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Search our database of more than 4,500 film reviews. We have been discovering spiritual meanings in movies for nearly four decades.

Film Review

By Frederic and Mary Ann Brussat

 

The Lost World: Jurassic Park
Directed by Steven Spielberg
Universal Studios Home Video 05/97 DVD/VHS Feature Film
PG-13 - intense sci-fi terror and violence

The Lost World: Jurassic Park (Universal) is a faster, more furious, and much scarier film than its blockbuster predecessor.

Chaos expert Ian Malcolm (Jeff Goldblum) learns that his paleontologist girlfriend (Julianne Moore) has gone off to study a second group of dinosaurs living in their natural habitat on the island where the Jurassic Park creatures were originally bred. He joins a photographer (Vince Vaughn) and a technician (Richard Schiff) on a research team going to meet her. His young daughter (Vanessa Lee Chester) secretly comes along as a stowaway in their elaborately equipped camper.

Ian, convinced that the dinosaurs are much too dangerous for humans to study, tries to convince the others to abandon the project, but there is no turning back after a nasty encounter with some fierce T-Rex parents and the arrival of a greedy corporate wheeler dealer (Arliss Howard) and his men who want to capture some of the creatures to take them to a San Diego theme park.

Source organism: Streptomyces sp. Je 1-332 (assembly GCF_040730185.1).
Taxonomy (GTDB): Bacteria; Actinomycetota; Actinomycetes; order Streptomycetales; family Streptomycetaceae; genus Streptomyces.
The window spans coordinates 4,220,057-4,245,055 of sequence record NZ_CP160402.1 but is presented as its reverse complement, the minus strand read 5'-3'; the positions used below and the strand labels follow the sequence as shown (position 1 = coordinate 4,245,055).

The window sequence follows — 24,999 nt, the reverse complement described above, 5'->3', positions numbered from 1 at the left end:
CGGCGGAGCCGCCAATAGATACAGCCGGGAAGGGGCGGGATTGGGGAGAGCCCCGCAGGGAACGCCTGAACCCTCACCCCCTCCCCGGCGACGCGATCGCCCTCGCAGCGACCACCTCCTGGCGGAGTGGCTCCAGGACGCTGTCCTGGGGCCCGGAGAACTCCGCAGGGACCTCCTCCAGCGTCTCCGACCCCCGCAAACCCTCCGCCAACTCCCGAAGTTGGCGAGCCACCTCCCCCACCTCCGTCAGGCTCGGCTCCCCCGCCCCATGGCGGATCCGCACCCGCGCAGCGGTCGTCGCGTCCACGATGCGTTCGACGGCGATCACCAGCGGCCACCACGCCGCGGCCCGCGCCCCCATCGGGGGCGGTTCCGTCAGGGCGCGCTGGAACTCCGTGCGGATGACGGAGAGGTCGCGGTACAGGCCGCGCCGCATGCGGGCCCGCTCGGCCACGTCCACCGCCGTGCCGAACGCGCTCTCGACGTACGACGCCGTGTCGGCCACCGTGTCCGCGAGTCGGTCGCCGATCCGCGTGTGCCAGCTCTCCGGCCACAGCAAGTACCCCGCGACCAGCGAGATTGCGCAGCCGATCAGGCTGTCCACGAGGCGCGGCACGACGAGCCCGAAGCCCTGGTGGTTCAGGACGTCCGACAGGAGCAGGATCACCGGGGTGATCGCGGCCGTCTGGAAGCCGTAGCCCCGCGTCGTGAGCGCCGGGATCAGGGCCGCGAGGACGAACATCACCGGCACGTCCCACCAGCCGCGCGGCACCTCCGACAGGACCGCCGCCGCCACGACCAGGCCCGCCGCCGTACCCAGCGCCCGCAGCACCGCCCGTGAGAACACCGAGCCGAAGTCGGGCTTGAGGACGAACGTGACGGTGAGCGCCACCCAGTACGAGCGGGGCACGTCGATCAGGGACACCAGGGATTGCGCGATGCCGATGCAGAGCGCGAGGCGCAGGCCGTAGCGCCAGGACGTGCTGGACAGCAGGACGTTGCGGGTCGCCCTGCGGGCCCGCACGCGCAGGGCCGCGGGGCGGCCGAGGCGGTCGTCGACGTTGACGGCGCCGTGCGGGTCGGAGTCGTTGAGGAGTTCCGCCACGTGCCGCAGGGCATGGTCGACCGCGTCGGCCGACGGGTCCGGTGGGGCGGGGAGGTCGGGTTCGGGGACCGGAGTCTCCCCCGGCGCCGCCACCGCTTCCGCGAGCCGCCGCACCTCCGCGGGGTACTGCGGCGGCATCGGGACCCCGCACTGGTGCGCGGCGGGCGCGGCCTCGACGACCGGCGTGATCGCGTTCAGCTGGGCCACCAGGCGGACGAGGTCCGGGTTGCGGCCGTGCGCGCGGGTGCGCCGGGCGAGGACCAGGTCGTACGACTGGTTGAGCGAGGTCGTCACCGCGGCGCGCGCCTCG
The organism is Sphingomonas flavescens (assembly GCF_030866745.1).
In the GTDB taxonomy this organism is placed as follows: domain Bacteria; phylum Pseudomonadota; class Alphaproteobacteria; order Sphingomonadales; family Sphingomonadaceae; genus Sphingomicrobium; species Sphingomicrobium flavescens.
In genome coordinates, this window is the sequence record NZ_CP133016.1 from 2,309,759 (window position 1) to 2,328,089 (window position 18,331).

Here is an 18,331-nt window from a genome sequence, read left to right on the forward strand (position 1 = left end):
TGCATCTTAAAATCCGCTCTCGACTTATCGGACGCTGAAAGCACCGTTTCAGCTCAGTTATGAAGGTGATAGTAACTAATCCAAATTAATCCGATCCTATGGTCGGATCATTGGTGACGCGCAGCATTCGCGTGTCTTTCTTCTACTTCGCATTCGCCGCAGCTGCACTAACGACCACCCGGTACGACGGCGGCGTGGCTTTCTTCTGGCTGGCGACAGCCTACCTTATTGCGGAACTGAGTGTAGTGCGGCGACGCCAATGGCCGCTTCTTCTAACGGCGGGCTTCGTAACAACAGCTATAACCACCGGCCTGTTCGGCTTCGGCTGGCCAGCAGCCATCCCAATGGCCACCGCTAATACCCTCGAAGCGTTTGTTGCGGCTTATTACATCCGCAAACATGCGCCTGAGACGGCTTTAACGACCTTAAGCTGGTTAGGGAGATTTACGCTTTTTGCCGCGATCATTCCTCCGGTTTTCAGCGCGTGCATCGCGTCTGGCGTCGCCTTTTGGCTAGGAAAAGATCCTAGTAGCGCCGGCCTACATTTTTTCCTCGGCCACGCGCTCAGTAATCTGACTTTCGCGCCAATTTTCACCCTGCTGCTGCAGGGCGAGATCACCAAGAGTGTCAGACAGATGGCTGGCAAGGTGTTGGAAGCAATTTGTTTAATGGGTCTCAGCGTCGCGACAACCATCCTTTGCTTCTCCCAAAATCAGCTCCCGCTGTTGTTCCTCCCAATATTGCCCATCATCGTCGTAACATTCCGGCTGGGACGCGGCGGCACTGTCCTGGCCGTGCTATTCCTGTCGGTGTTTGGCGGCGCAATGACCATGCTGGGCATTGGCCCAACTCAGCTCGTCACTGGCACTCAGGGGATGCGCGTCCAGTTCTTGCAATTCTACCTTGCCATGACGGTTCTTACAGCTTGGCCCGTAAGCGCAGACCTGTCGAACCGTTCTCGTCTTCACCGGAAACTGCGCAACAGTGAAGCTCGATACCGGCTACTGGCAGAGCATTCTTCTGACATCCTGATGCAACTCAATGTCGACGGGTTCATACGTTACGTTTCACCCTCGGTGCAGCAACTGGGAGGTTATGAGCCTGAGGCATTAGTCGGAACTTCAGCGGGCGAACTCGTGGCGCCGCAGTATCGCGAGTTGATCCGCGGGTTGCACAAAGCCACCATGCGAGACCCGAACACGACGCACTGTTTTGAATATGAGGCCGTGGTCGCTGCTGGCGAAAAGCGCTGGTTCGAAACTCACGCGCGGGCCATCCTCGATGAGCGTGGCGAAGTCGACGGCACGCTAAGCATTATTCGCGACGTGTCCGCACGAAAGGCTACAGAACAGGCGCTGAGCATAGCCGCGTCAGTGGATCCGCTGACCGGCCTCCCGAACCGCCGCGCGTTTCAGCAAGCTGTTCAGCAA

Besides the extraordinary special effects wizardry on display in this Steven Spielberg-directed production, the most amazing thing is the visceral impact of this up-close encounter with wild and very dangerous animals. These prehistoric creatures are untamable and unpredictable — clever, hungry, and rapacious. They are territorial beasts willing and able to protect their turf and their young ones.

Most monster movies are designed to bring to the fore our deepest fears and anxieties about the unknown. The Lost World: Jurassic Park does this so effectively that while watching these creatures we are filled with awe.

 

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Reviews and database copyright 1970 2012
by Frederic and Mary Ann Brussat
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